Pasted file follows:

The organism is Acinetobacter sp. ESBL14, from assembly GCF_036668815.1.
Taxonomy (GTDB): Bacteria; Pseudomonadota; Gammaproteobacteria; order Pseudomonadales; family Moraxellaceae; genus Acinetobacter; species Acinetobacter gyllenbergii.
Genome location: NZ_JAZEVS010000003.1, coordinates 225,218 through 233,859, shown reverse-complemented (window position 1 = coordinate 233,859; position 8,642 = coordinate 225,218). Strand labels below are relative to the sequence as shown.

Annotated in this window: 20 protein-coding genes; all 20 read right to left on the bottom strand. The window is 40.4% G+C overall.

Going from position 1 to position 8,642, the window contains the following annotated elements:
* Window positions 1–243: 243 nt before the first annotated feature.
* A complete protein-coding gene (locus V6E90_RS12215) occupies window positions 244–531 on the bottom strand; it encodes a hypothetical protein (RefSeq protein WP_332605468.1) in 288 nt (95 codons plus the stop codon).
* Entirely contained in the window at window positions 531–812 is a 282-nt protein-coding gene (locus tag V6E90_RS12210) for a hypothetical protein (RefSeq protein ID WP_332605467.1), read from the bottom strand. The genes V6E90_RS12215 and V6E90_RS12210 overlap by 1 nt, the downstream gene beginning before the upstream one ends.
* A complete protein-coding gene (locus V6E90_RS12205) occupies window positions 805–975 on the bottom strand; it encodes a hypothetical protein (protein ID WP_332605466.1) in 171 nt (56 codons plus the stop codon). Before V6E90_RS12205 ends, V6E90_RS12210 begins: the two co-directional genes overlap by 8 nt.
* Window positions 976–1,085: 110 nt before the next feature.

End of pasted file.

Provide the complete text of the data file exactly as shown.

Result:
The organism is Acinetobacter sp. ESBL14, from assembly GCF_036668815.1.
Taxonomy (GTDB): Bacteria; Pseudomonadota; Gammaproteobacteria; order Pseudomonadales; family Moraxellaceae; genus Acinetobacter; species Acinetobacter gyllenbergii.
Genome location: NZ_JAZEVS010000003.1, coordinates 225,218 through 233,859, shown reverse-complemented (window position 1 = coordinate 233,859; position 8,642 = coordinate 225,218). Strand labels below are relative to the sequence as shown.

Annotated in this window: 20 protein-coding genes; all 20 read right to left on the bottom strand. The window is 40.4% G+C overall.

Going from position 1 to position 8,642, the window contains the following annotated elements:
* Window positions 1–243: 243 nt before the first annotated feature.
* A complete protein-coding gene (locus V6E90_RS12215) occupies window positions 244–531 on the bottom strand; it encodes a hypothetical protein (RefSeq protein WP_332605468.1) in 288 nt (95 codons plus the stop codon).
* Entirely contained in the window at window positions 531–812 is a 282-nt protein-coding gene (locus tag V6E90_RS12210) for a hypothetical protein (RefSeq protein ID WP_332605467.1), read from the bottom strand. The genes V6E90_RS12215 and V6E90_RS12210 overlap by 1 nt, the downstream gene beginning before the upstream one ends.
* A complete protein-coding gene (locus V6E90_RS12205) occupies window positions 805–975 on the bottom strand; it encodes a hypothetical protein (protein ID WP_332605466.1) in 171 nt (56 codons plus the stop codon). Before V6E90_RS12205 ends, V6E90_RS12210 begins: the two co-directional genes overlap by 8 nt.
* Window positions 976–1,085: 110 nt before the next feature.